Analyses of the clinical data and clinical-imaging correlations were performed using the Statistical Package for Social Sciences (IBM Corp., Armonk, NY, USA, version 22). The results are presented as the mean ± standard deviation (SD).  In all cases, a two-sided p value of <0.05 was considered significant. Monthly income, BMI, and measures related to household members were compared using a two-tailed t-test.  Fisher´s exact test was used to compare proportions between pwMSs and their neighbors. We compared differences in the proportion of pwMSs with COVID-19 in this cohort with that in other cohorts in Chile recently reported in the literature. Study 1 was based on an online sample drafted from pwMSs at a single, private MS-treatment center and residing in more socioeconomically advantaged areas in Santiago, Chile, and reported a frequency of COVID-19 among pwMSs of 1.1%.19 Another national multicentric investigation, involving 327 pwMSs (79%) with private medical insurance and 77 pwMSs (19%) with public medical insurance, by the same team as Study 1, reported a frequency of COVID-19 among pwMS of 3.5%, based on online surveys.20 Study 1 and Study 2 started at the beginning of the pandemic in Chile, but they closed earlier that ours (Study 1 closed in May 7th and Study 2 in June 22sd).  To assess if the differences in COVID-19 proportions between this study and previous ones were significant, we performed both a z-test and Fisher’s exact test for two reasons. 1) The z-test is a proportions test used to determine whether two population proportions are different when the variances are known and the sample size is large; in this case, because of the total sample size, we used it to identify initial differences. 2) Fisher's exact test is a chi-square-based test, which, because of its exact calculation, is appropriate for small sample sizes; we used Fisher’s exact as a way to confirm the initial differences found by z-tests.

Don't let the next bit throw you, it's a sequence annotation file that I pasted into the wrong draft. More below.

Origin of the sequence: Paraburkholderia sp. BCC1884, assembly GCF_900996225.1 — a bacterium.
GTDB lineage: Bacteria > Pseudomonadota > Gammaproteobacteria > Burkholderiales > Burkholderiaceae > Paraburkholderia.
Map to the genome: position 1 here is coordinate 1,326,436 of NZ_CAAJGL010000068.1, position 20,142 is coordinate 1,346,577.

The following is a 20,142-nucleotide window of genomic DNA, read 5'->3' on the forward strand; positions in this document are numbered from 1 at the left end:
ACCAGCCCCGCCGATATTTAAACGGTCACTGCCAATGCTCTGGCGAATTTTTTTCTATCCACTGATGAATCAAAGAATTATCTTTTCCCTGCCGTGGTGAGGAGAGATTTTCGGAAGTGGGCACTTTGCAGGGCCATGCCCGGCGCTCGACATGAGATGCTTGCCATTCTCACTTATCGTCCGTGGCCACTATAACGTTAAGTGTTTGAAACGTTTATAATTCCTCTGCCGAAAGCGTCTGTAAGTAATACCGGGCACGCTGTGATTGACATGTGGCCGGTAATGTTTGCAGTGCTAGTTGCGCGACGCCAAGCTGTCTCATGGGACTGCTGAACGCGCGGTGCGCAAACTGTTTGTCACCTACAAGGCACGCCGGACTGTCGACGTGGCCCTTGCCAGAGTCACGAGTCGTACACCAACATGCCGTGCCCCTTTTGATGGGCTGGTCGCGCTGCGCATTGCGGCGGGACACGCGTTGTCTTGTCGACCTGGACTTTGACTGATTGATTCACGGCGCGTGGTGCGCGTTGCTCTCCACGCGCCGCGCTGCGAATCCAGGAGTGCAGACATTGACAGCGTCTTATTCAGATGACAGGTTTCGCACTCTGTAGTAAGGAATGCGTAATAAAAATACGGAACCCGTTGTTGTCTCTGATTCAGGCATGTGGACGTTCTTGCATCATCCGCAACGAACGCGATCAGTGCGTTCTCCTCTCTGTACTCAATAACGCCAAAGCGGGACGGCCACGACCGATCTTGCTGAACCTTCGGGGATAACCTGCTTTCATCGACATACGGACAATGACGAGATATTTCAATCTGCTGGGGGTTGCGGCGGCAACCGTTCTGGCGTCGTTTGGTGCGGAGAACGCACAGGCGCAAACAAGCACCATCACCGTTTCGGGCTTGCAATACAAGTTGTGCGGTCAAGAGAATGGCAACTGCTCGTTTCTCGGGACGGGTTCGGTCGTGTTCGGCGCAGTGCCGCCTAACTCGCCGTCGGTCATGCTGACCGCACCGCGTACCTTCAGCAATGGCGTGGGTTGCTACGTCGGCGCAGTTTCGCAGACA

The National Fund for Research and Development in Health, Award: SA1610026

The National Fund for Research and Development in Health, Award: SA1610026